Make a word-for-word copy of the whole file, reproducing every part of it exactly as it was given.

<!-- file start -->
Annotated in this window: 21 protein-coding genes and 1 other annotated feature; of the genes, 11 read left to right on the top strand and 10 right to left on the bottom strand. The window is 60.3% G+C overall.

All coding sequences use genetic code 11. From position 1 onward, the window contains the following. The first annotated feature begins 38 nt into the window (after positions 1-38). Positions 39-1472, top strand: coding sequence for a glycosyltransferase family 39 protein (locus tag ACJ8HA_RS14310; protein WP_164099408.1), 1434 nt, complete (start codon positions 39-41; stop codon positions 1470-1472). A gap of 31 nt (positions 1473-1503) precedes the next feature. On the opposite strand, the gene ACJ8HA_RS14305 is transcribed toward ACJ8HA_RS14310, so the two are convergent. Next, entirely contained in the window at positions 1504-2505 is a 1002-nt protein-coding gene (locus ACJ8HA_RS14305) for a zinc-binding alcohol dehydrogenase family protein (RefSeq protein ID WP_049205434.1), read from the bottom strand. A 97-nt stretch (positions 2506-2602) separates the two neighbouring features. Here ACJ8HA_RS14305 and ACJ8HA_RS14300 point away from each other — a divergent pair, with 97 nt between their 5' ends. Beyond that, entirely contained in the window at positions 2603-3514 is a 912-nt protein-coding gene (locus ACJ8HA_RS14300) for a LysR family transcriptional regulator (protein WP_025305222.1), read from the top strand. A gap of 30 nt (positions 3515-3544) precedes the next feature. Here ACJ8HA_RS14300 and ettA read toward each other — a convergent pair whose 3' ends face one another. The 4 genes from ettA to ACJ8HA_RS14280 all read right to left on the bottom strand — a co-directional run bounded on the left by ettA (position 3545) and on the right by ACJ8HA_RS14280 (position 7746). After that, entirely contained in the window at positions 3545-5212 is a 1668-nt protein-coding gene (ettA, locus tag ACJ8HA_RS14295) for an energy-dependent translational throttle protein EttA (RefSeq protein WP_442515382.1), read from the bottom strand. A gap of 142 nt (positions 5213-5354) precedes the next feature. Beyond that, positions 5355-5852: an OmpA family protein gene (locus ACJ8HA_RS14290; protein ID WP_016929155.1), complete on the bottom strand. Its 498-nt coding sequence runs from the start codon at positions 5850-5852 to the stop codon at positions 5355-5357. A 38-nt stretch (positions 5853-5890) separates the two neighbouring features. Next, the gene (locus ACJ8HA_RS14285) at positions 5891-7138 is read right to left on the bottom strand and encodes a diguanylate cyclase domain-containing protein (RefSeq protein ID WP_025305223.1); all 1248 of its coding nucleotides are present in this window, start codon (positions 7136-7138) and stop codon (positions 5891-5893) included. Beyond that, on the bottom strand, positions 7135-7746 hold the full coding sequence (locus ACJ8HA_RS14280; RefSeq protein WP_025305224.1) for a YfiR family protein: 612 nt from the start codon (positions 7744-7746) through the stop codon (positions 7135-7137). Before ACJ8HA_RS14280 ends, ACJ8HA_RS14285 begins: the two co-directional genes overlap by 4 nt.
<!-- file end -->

Annotated in this window: 21 protein-coding genes and 1 other annotated feature; of the genes, 11 read left to right on the top strand and 10 right to left on the bottom strand. The window is 60.3% G+C overall.

All coding sequences use genetic code 11. From position 1 onward, the window contains the following. The first annotated feature begins 38 nt into the window (after positions 1-38). Positions 39-1472, top strand: coding sequence for a glycosyltransferase family 39 protein (locus tag ACJ8HA_RS14310; protein WP_164099408.1), 1434 nt, complete (start codon positions 39-41; stop codon positions 1470-1472). A gap of 31 nt (positions 1473-1503) precedes the next feature. On the opposite strand, the gene ACJ8HA_RS14305 is transcribed toward ACJ8HA_RS14310, so the two are convergent. Next, entirely contained in the window at positions 1504-2505 is a 1002-nt protein-coding gene (locus ACJ8HA_RS14305) for a zinc-binding alcohol dehydrogenase family protein (RefSeq protein ID WP_049205434.1), read from the bottom strand. A 97-nt stretch (positions 2506-2602) separates the two neighbouring features. Here ACJ8HA_RS14305 and ACJ8HA_RS14300 point away from each other — a divergent pair, with 97 nt between their 5' ends. Beyond that, entirely contained in the window at positions 2603-3514 is a 912-nt protein-coding gene (locus ACJ8HA_RS14300) for a LysR family transcriptional regulator (protein WP_025305222.1), read from the top strand. A gap of 30 nt (positions 3515-3544) precedes the next feature. Here ACJ8HA_RS14300 and ettA read toward each other — a convergent pair whose 3' ends face one another. The 4 genes from ettA to ACJ8HA_RS14280 all read right to left on the bottom strand — a co-directional run bounded on the left by ettA (position 3545) and on the right by ACJ8HA_RS14280 (position 7746). After that, entirely contained in the window at positions 3545-5212 is a 1668-nt protein-coding gene (ettA, locus tag ACJ8HA_RS14295) for an energy-dependent translational throttle protein EttA (RefSeq protein WP_442515382.1), read from the bottom strand. A gap of 142 nt (positions 5213-5354) precedes the next feature. Beyond that, positions 5355-5852: an OmpA family protein gene (locus ACJ8HA_RS14290; protein ID WP_016929155.1), complete on the bottom strand. Its 498-nt coding sequence runs from the start codon at positions 5850-5852 to the stop codon at positions 5355-5357. A 38-nt stretch (positions 5853-5890) separates the two neighbouring features. Next, the gene (locus ACJ8HA_RS14285) at positions 5891-7138 is read right to left on the bottom strand and encodes a diguanylate cyclase domain-containing protein (RefSeq protein ID WP_025305223.1); all 1248 of its coding nucleotides are present in this window, start codon (positions 7136-7138) and stop codon (positions 5891-5893) included. Beyond that, on the bottom strand, positions 7135-7746 hold the full coding sequence (locus ACJ8HA_RS14280; RefSeq protein WP_025305224.1) for a YfiR family protein: 612 nt from the start codon (positions 7744-7746) through the stop codon (positions 7135-7137). Before ACJ8HA_RS14280 ends, ACJ8HA_RS14285 begins: the two co-directional genes overlap by 4 nt.